A third delinquent account, a $14,000 loan to Brenda Mincey, Ideal Glover and Prince Lemons was taken in June 1993 to start up the Learn N Play children's center. Loan payment terms were structured at $141.74 beginning in June 1993 for five years at four percent interest and $148.80 at six percent interest beginning in June 1998. The scheduled maturity date was June 20, 2003. City records show that past due balance of $9,653.49 in principal and interest was owed as of Dec. 31, 2002. All loan payments to date have been made only by Mincey. Contacted Tuesday, Mincey said she had no comment on the decision at this time.
The previous city council addressed collections of delinquent UDAG payments in October 1999. At that time delinquencies from the same individuals totaled $19,286.86. Former city attorney Bobby Reeves told the council they were obligated to collect money due the city. Responding to instructions from the council, Reeves issued letters to all parties advising them that the collection process would be initiated. Discussion between council members at subsequent meetings resulted in apparent confusion concerning the council's original intent in generating the letter. No action was taken until the July 2002 after a new administration had taken office.
In July 2002 the next council, under Mayor Herman Baker, advised new city attorney John Murphy to initiate the collection suit process. Murphy said Tuesday the length of time involved to bring the process to its current stage was due to his not being comfortable with the accounting aspects of the balances due on the accounts. He asked the city to have city auditor Garry Pittman review all the account files and submit the actual balances due the city. Murphy received the completed packet in mid-May and reported the findings to the council June 9.
Federal UDAG grant awards were established through competitions from 1978-1989 to assist communities in stimulating economic development, employment and housing opportunities in distressed communities.
Wrens rec facility should be in place by spring of 2004
• City is looking for a 25-30 acre parcel of land to house the new facility
By Ben Nelms
The goal of establishing new city recreational facilities in Wrens is expected to be met by spring 2004. Funding for the city's new facilities came after the city received $250,000 in return for deeding 15 acres to the county development authority for the expansion of Glit Manufacturing.
City Administrator Donna Johnson said the goal continues to be one where the city establishes improved facilities in a better location. As currently envisioned, the recreation complex will include specific areas for baseball, basketball and tennis. Plans include space for other types of recreation and leisure activities.
"The most important thing is that the kids get to play," said Johnson. "The mayor and city council are trying to make sure we have a quality recreation complex that will grow with us. They are all working together toward that goal."
Johnson said the city hopes to acquire a parcel of land 25-30 acres in size to house the new facility. The increased size of the complex would allow significantly more room for expansion and additional uses beyond what was possible at the former site, comprised of only 15 acres.
The current process that is anticipated to lead in spring 2004 to an open and functioning recreation complex is threefold. The first phase, now in progress, will determine possible locations that may be suitable, said Johnson. Once property is located and acquired, the design and engineering phase and construction phase can proceed. Though the entire complex may require a longer time to complete, she said the ball fields, at a minimum, should be ready for use next spring.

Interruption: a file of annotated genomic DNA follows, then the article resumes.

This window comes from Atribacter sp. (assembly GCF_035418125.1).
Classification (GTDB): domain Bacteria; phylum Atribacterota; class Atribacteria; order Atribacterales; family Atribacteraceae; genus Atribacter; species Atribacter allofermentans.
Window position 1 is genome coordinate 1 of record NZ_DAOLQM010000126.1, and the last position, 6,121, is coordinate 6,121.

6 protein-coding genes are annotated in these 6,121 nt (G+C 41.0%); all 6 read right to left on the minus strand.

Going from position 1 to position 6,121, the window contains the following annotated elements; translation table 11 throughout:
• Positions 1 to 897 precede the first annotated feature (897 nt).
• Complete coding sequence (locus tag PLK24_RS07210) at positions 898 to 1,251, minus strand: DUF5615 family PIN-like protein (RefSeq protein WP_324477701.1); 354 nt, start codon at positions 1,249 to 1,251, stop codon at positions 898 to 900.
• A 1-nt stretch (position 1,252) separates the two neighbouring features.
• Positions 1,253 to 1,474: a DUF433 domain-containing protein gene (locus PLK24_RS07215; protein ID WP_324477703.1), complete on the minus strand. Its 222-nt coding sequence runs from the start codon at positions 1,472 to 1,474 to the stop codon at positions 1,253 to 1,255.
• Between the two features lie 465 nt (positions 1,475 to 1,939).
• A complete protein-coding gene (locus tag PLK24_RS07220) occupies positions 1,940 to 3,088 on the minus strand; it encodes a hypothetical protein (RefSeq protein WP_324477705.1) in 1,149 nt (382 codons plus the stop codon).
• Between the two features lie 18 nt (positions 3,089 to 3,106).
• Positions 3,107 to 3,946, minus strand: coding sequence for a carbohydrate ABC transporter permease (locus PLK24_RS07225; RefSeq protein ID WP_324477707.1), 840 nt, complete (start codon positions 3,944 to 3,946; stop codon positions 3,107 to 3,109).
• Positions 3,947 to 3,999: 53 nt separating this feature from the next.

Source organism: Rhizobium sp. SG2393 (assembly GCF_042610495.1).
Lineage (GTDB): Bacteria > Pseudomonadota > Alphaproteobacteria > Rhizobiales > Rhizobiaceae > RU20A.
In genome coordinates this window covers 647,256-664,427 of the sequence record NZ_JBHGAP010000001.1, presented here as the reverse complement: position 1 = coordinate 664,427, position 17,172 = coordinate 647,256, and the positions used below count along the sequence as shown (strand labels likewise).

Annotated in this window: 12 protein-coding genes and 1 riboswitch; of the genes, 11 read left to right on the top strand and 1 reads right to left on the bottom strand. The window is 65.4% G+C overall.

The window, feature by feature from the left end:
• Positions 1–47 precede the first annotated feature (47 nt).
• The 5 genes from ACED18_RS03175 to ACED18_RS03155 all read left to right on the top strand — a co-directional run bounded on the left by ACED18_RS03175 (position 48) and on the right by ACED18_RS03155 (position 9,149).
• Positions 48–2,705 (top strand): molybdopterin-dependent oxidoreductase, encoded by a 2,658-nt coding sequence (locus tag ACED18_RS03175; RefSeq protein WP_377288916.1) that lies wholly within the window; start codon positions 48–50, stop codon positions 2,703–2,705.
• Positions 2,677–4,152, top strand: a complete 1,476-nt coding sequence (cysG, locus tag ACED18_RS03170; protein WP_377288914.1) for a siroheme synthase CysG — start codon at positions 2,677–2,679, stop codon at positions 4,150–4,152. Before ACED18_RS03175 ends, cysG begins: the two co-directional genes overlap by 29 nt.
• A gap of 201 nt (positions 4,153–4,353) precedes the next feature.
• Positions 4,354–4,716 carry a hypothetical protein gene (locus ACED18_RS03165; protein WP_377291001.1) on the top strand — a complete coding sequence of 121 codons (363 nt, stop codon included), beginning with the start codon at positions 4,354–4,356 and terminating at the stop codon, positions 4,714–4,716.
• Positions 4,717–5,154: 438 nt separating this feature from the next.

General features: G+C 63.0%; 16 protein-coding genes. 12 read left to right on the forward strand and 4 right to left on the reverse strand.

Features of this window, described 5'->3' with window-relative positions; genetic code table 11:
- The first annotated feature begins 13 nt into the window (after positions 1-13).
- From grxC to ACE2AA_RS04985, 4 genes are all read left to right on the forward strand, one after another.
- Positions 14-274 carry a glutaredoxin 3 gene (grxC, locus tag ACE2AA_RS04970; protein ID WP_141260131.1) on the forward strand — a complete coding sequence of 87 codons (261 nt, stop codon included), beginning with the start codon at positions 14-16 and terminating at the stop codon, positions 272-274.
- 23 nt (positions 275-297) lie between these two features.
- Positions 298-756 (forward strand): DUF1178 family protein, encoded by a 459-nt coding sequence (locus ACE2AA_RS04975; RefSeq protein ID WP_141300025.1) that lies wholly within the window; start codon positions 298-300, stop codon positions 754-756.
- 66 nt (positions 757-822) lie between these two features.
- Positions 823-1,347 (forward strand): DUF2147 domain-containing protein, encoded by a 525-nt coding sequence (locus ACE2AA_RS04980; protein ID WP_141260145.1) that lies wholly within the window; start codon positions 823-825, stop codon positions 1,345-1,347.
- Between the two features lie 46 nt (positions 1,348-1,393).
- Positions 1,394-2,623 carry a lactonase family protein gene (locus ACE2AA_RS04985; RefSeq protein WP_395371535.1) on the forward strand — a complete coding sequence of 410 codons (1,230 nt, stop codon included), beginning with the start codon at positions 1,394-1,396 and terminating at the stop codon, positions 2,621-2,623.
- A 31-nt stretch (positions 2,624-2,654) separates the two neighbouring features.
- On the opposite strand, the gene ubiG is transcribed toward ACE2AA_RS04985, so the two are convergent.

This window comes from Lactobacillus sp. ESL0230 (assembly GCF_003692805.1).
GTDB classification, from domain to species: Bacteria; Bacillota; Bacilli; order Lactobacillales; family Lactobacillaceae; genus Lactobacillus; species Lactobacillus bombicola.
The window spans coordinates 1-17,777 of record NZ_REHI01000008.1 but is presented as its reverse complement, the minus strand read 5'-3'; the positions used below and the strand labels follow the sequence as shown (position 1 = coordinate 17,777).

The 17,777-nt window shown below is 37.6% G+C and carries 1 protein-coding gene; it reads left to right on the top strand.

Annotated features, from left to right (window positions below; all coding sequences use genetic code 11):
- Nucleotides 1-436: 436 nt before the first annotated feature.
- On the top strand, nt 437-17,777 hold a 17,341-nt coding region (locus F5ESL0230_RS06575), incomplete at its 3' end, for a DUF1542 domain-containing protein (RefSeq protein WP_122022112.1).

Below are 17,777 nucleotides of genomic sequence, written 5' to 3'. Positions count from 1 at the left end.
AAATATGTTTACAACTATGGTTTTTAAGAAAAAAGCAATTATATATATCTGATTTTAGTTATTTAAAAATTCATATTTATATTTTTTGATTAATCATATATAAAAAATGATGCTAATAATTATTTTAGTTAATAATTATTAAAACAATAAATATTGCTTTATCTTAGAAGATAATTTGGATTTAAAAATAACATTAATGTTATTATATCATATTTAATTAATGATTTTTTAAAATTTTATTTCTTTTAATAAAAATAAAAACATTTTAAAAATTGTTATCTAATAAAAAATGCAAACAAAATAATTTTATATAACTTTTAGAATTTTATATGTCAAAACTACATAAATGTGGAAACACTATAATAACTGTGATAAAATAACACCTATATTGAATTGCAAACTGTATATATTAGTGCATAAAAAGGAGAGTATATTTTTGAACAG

Patriots plan events in honor of Flag Day
By Elizabeth Howard
This Saturday Jefferson County will celebrate Flag Day with a blaze of events, beginning with a flag retirement program in Wrens and culminating at the Market House in Louisville where a military support rally will be held.
At 10:30 a.m., tattered flags will be put to rest at Wrens Memorial Cemetery in a joint venture by the American Legion Post 229 and the John Franklin Wren Chapter of the Daughters of the American Revolution.
The ceremony will involve the appropriate means of retiring irreparable flags. The old, faded and unserviceable flags will be burned during Saturday's Flag Day ceremonies.
The program will also involve a history of the flag, the National Anthem, patriotic music and a reading by a member of the DAR.
Flag Day ceremonies will shift to Louisville Saturday evening when a military support rally will be held at the Market House at 7 p.m.
In addition to featuring two speakers and the Jones Grove Baptist Church choir, the program will involve recognition of Jefferson County's members of the military and Purple Heart recipients and the unveiling of the Purple Heart stamp.
Sheriff Gary Hutchins will speak on Homeland Security, focusing on the Fire Department, Police Department and Jefferson County Sheriff's Department.
Walter Hannah of the Wrens Fire Department will speak on life in the military.
Military members from Jefferson County and Purple Heart recipients will be recognized at the ceremony. Thirteen recipients, two living, are known of in Jefferson County.
There will also be a moment of silence in honor of those who lost their lives in Iraq and Iran.
The program is being conducted by Jan Marsh of Louisville and her mother Geraldine Martin.
Martin sponsored a support rally and support group during a previous military conflict. At the time, Marsh was a military wife.
Now, Marsh is a military mother and has joined her mother in organizing a similar group.
When her son went to Afghanistan, she helped develop a support group.
Flag Day will bring with it an opportunity for all of Jefferson County to join with the American Legion, the DAR, Marsh and Martin and the military members from around the county and world in honor of the country's military service men and women.